BBC documentary on Ivor Gurney

Originally posted on War Poetry – the blog of Tim Kendall, Professor of English.

My documentary on Ivor Gurney, directed by Clive Flowers, will be broadcast this Sunday, 30 March, at 9pm on BBC4.

Several years ago, a number of scholars specialising in the First World War were invited to a jointly-organised AHRC/BBC event in London. We discussed our work, and gave our views on how the BBC might mark the forthcoming centenary. There I met an executive producer, Mike Poole, who, as luck would have it, had always wanted to commission a programme about Gurney. So he approached Clive, making him the gift of a rather startled academic with no previous TV experience as presenter.

The filming process, although exhausting, was an absolute joy. Locations included the Somme (where Gurney was shot), Passchendaele (gassed), the Royal College of Music, and some of the hills around Gloucester which inspired Gurney’s greatest poetry. Thanks to Ryan‘s stunning camerawork, it is easy to appreciate why Gurney loved these landscapes. We were also lucky to interview such eloquent experts, my biggest regret being that, for an hour-long documentary, so much superb material ended up on the cutting-room floor.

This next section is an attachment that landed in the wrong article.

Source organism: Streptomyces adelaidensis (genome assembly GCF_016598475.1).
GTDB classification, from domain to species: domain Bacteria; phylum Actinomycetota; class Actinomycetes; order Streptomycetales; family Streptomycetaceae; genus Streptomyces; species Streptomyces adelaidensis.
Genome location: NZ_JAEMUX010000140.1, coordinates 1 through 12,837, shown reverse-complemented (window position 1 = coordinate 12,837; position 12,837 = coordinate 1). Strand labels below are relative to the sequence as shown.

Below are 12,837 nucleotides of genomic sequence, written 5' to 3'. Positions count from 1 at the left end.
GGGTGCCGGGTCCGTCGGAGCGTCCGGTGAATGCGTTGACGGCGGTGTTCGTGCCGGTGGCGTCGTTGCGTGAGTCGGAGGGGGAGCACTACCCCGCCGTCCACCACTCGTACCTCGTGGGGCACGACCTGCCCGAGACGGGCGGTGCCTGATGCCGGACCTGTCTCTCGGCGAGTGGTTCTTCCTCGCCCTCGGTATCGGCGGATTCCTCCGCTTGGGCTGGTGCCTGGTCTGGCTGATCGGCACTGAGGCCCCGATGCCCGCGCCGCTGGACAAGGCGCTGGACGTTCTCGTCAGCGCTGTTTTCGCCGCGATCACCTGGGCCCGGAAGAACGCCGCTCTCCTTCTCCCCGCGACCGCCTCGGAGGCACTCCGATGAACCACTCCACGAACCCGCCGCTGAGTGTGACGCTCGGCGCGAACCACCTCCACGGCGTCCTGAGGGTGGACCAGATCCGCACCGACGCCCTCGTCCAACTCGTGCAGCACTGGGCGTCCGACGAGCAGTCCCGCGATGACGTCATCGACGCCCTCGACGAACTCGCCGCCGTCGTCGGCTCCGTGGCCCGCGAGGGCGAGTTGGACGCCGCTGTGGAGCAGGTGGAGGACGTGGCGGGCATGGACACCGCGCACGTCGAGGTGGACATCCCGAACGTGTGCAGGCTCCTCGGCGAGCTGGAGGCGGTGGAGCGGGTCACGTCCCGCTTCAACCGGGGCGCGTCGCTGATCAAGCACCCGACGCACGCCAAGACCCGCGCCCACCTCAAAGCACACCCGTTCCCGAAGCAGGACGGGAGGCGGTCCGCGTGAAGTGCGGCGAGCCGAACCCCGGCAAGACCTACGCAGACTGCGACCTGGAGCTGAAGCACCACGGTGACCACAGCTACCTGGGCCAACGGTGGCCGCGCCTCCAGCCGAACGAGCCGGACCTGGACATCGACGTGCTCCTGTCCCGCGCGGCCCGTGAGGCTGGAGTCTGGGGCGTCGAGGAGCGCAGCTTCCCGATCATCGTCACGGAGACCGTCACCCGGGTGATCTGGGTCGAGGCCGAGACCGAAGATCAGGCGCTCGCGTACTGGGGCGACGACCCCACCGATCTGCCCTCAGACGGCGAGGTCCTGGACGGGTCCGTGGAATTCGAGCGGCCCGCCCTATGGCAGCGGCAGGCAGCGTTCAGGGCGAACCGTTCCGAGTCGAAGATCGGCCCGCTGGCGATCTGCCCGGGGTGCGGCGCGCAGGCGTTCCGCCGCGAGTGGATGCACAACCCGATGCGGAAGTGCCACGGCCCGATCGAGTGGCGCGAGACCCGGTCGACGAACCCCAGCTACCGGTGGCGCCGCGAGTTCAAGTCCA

Lost in the no-place of the asylum for the last 15 years of his life, Gurney complained constantly that he had not received the ‘honour’ that was due to him. Wishing for death, he felt forgotten, betrayed, exiled from his native Gloucestershire and condemned to lingering torture. I thought about that a great deal as I was helping to make this documentary. The programme is intended as some small and belated recompense, a homage to an extraordinary genius who remains underappreciated even today.

Poetry of the First World War: An Anthology

Originally posted on ‘War Poetry‘ – the blog of Tim Kendall, Professor of English at the University of Exeter.

Poetry of the First World War is published today by Oxford University Press. It comes to 312 pages, plus an introduction and editorial notes. Dates of composition range from September 1914 (Binyon’s ‘For the Fallen’ and Kipling’s ‘For All We Have and Are’) to September 1966 (Blunden’s ‘Ancre Sunshine’). I have also included several poems by Ivor Gurney which have never previously been published.

Any anthologist of First World War poetry needs to tackle one question. Hasn’t it been done before? The answer, of course, is: yes, many times. A war poetry anthology appeared in 1914, and the first soldier-poet anthology two years later. Frederic Brereton’s An Anthology of War Poems (1930), accompanied by an introduction from Edmund Blunden, already contained many of the poets whom we would now consider canonical. The 1960s saw a new wave of anthologies, to coincide with the 50th anniversary of the outbreak of War. Yet by that stage their editorial biases were beginning to look exposed. Brian Gardner’s Up the Line to Death (1964), which continues to be used as a teaching text even today, fails to find room for a single woman amongst its 72 civilian- and soldier-poets.